By Lane Vasquez
Judge Judy's guests may not have earned a ton of cash on the show.
Judge Judy made a living out of deciding her plaintiffs' cases, and in the process often got them the money they were owed. At least, if she agreed with their argument in favor of a payout. But just because Judge Judy herself made millions from Judge Judy, that doesn't mean her guests brought home a ton of money.
That said, some guests earned more than others, and it all depended on their case and how much time they spent filming the show.
Judy Sheindlin Amassed A $440 Million Net Worth On Judge Judy
As far as hit TV series go, hardly anyone expected a law show featuring everyday people and sometimes boring cases (this wasn't Jerry Springer!) to become so beloved. But the show grew so much that Judy was said to be making around $60 million per year at the height of the series.
That's not to say Judy didn't put in the work, of course; she spent 25 seasons (and just as many years) holding court for everything from paternity disputes to money owed between former friends.
Judy earned every right to spend her massive $440 million net worth on any ridiculous thing she wants, being the star of the show and the reason people continued to tune in after so many years.
The show did need guests to keep going, of course, which meant that the production team had to be on the lookout for potentially interesting cases.
Getting people to come on the show may not have been difficult, but it probably helped that in addition to the possibility of getting their small claims cases sorted, guests could also earn money for their appearance and even their time.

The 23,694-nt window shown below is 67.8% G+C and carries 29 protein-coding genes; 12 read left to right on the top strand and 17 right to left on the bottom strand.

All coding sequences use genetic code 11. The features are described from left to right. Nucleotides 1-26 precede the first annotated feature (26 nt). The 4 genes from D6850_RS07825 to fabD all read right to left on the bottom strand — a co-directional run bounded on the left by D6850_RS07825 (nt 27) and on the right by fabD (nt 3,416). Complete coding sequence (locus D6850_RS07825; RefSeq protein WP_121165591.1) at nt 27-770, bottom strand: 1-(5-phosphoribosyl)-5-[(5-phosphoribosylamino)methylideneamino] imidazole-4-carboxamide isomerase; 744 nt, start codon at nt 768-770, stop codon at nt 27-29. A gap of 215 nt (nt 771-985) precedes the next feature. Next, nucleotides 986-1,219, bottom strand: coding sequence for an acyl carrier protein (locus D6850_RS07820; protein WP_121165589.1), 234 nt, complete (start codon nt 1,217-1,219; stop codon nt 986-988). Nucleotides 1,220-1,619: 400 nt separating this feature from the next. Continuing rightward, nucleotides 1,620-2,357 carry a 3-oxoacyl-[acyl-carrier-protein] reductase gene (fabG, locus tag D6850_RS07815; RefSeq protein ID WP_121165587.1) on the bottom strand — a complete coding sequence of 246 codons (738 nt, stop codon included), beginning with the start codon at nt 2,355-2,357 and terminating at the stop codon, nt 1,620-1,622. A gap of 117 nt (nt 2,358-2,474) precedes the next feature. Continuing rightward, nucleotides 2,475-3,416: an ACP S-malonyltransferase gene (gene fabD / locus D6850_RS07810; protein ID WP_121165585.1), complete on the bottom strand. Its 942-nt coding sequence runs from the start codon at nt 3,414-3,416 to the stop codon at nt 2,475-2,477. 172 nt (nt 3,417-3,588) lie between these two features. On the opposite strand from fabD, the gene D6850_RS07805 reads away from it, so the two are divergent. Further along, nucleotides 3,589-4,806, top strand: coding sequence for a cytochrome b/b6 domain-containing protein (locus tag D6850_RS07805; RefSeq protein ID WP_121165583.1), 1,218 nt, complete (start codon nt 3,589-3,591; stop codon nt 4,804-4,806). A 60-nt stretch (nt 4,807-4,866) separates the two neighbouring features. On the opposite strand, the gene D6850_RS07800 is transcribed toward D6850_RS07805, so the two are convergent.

How Much Do Guests Make On Judge Judy?
Earnings from Judge Judy apparently varied widely throughout its seasons, and it seems no exact figures have ever been released. However, Distractify reported that various litigants provided earnings information, saying they received anywhere from $100 to $500.
That appearance fee was in addition to any settlement amount that Judge Judy ordered, so if someone was heading to small claims court, they could leave the set with as much as $5,000 per California's limits. In some cases, they could walk away with a bit more, depending on the other fees that are reportedly paid.
- Though Judge Judy appeared to be based in New York, it was actually filmed in a studio in California, so it's safe to assume that the court decisions were legal in that state, and followed California's guidelines on settlements.
Does Judge Judy Pay People To Travel To California?
Distractify also suggests that guests receive a stipend for their time; the amount is said to be $35 per day they are in town. The publication also says that the show covers airfare and hotel expenses, but it's unclear whether that has been confirmed.
On the Judge Judy website's submission form, the terms and conditions don't mention travel, accommodations, or stipends. Other sources say that the show doesn't pay for guest travel, and the terms do specify that the defendants may be on the hook for attorney's fees, depending on the outcome of the case and the expenses involved.
People claiming to be in the know regarding Judge Judy policies echo the claim that the show pays for flights, hotels, meals, and other expenses. One commenter said that both the plaintiff and defendant are offered free flights, hotels, and meals and that the appearance fee could be different for the plaintiff versus the defendant.
The same commenter suggested that "Producers may also cover additional expenses and have been known to pay for clothing, hairdressers, fake teeth and incidental needs to bring the poor and unwashed masses up to a minimum standard to appear on TV."
Other commenters suggested that the settlement amounts don't come out of either party's pocket, but that does not seem to be the case. Instead, the terms and conditions seem to agree with commenters who stated that Judge Judy's decisions are arbitration (private judge style) rather than an actual court decision.
Further, the guests on the show sign paperwork saying they won't pursue the same case elsewhere.